Doubts radiometric dating

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Various geologic, atmospheric and solar processes can influence atmospheric carbon-14 levels.Since the 1960s, scientists have started accounting for the variations by calibrating the clock against the known ages of tree rings.Radiometric dating is the method of establishing the age of objects by measuring the levels of radioisotopes in the sample. Carbon 14 is created by cosmic rays in the upper atmosphere.It decays to nitrogen 14 with a half life of 5730 years.Since there doesn't seem to be any systematic error that could cause so many methods to agree with each other so often, it seems that there is no other rational conclusion than to accept these dates as accurate.However, this causes a problem for those who believe based on the Bible that life has only existed on the earth for a few thousand years, since fossils are found in rocks that are dated to be over 500 million years old by radiometric methods, and some fossils are found in rocks that are dated to be billions of years old.On the surface, radiometric dating methods appear to give powerful support to the statement that life has existed on the earth for hundreds of millions, even billions, of years.We are told that these methods are accurate to a few percent, and that there are many different methods.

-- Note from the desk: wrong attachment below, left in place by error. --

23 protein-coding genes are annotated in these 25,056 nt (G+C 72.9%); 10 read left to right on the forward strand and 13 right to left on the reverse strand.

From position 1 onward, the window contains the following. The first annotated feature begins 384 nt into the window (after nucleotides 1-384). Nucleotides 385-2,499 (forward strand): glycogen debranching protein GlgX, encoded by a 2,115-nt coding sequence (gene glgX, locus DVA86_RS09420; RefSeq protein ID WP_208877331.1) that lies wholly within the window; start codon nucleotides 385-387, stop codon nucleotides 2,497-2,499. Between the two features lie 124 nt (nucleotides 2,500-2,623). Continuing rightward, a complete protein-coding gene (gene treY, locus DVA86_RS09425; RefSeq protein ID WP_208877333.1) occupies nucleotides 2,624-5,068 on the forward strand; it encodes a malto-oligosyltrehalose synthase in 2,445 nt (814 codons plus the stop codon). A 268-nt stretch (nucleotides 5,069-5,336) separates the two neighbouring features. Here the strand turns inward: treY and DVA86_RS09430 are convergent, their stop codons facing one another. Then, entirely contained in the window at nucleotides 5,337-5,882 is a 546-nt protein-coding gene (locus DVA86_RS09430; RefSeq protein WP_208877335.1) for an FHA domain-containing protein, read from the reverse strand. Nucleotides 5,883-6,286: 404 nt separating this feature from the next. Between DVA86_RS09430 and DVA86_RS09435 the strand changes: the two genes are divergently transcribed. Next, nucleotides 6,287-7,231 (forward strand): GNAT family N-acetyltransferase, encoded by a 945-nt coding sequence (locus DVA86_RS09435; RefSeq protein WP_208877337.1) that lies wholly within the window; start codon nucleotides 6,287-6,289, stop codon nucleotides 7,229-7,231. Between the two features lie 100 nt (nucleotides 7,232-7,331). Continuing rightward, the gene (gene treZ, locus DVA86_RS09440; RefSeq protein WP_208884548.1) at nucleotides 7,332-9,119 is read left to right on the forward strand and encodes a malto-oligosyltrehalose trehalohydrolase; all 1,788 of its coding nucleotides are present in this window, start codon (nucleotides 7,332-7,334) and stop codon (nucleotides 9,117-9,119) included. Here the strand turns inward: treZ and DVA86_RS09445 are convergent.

But is radiometric dating really the objective hard science many believe it to be?Predictable: Since they’re repeatable, they’re also predictable.So aircraft designers and pilots can predict, given a certain set of circumstances precisely how much runway a plane will need to take off , and land; how much fuel will be burned, etc. Given the same conditions, the aircraft doesn’t need 2,000 feet of runway to take off one day, and 500 feet to take off the next day, and 3,000 feet another day.Accurate: Performance predictions consistently fall within a narrow range of expected values and don’t vary greatly.As a licensed pilot and certified flight instructor, I’ve bet my life, and the life of my students and passengers that I know exactly how a given plane will perform under given circumstances: how much runway it will take to take off, fly a specified distance and land at another airport. What inputs it takes to recover from a stall (that’s not a reference to the engine by the way) and spins. Anyone who has flown in a plane is betting the science of flight is a “hard science” with consistent predictable results.

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